Knowing that our salvation has been secured by Christ and we rest secure in His hand, leads to rest and joy.

    When Paul addresses his letter to “the saints” and greets them with the words, “grace to you and peace from God our Father and the Lord Jesus Christ” (Phil. 1:1-2) as he does at the opening of his letter to the Philippians, he acknowledges a profound truth.

    By God’s grace we are reconciled to the Father through Jesus Christ.  The outworking, the fruit, of that peace is confidence, assurance and delight.  Nothing can separate us from His love—neither demons nor death, neither our continuing sin nor our unbelief-riddled fears—nothing.

    Peace describes our condition, our standing before the throne of God. By Christ’s work, we have peace with God.

    There is another reality for us as believers, in addition to peace with God and its fruit.

    Peace of God

    It wasn’t death or dying that provoked my panic. It was my circumstances.  I was admitted to the hospital on Thursday.  On Friday, I had every test under the sun. I gave what seemed like a couple gallons of blood, one vial at a time. (In another email I referred to myself as “Pastor Pin Cushion.”)

    One of those tests was an echo stress test.  That test showed some irregularities.  I would need a cardiac catheterization to see what was going on. But they couldn’t do the cardiac cath until Monday.  They didn’t think it advisable for me to go home and come back, so I was stuck in the hospital over the weekend.

    I don’t know what happened but a panic started to set in. It seemed like the walls were closing in on me.  I was afraid of something happening so I wouldn’t be able to have the test on Monday and be stuck in there longer.

    Then it struck me.  Here I am a pastor.  I’ve counseled piles of people going through anxiety.  I needed to apply God’s Word to myself.  “Let’s see, where do I direct people dealing with anxiety?  Philippians 4!”

    Rejoice in the Lord always; again I will say, Rejoice. Let your reasonableness be known to everyone. The Lord is at hand; do not be anxious about anything, but in everything by prayer and supplication with thanksgiving let your requests be made known to God. And the peace of God, which surpasses all understanding, will guard your hearts and your minds in Christ Jesus. Finally, brothers, whatever is true, whatever is honorable, whatever is just, whatever is pure, whatever is lovely, whatever is commendable, if there is any excellence, if there is anything worthy of praise, think about these things. What you have learned and received and heard and seen in me—practice these things, and the God of peace will be with you. (Phil. 4:4-9)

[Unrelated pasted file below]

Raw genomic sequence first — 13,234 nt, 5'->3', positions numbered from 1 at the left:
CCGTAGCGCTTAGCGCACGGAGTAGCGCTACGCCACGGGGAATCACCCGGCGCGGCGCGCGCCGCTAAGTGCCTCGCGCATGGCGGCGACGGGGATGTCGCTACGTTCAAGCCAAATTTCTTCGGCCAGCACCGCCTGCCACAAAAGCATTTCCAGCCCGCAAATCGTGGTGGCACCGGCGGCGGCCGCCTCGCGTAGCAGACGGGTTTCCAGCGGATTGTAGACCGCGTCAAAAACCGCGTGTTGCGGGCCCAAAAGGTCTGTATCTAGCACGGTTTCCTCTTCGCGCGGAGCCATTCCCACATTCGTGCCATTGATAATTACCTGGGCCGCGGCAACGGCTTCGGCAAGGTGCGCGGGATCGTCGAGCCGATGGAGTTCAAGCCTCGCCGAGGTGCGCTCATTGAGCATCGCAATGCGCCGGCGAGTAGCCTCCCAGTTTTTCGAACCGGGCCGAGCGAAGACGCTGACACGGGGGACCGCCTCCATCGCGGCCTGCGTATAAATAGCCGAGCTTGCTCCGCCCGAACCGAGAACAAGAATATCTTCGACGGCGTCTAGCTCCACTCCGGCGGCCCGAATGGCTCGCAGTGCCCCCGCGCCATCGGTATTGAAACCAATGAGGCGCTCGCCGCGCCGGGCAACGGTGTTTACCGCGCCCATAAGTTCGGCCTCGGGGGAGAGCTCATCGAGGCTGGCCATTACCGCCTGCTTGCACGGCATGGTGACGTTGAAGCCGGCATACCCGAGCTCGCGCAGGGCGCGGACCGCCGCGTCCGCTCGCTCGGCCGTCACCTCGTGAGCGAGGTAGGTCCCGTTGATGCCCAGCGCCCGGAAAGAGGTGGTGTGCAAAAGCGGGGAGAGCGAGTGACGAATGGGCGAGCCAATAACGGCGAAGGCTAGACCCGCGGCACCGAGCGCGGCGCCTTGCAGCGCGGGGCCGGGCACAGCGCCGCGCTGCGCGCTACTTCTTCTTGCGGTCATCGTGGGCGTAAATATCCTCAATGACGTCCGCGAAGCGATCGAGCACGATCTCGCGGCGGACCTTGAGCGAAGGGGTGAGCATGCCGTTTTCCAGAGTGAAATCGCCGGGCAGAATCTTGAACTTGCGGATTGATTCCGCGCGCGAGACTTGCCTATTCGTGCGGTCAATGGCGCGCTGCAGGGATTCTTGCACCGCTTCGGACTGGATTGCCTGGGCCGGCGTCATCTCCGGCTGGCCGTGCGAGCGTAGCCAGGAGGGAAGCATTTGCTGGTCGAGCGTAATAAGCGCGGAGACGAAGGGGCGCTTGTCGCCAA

I knew the passage by heart. So I started to work through it. Here is a sample of my thought process.

    rejoice in the Lord always”  Where did joy fit in?  How was I not rejoicing in the Lord?  I started to think of things to rejoice in.  It occurred to me the whole reason I was in the hospital was because of God.  His providence caused me to black out.  He was doing something.  His purpose was at work.  That awareness prompted praise and thanks, even a sense of anticipation.

    the Lord is at hand”  I had memorized in another Bible version: “the Lord is near.”  I became keenly aware of God’s presence with me.  He brought to mind passages like Isaiah 41:10: “So do not fear, for I am with you; do not be dismayed, for I am your God. I will strengthen you and help you; I will uphold you with my righteous right hand.”; and John 14:27: “Peace I leave with you; my peace I give you. I do not give to you as the world gives. Do not let your hearts be troubled and do not be afraid.” Each of thee passages brought divine commentary to the reality of the nearness of my Lord.

    I turned to Philippians 4:6. The antidote to anxiety was through prayer, prayer peppered with thanksgiving.  Thanksgiving completely changed the complexion of things, like food coloring in the cake mix, yeast to dough.

    I saw God wanted me to talk to Him about it.  Just that one verse contained the words “prayer,” “supplication,” “requests.” My Father wanted me to cast my cares upon Him.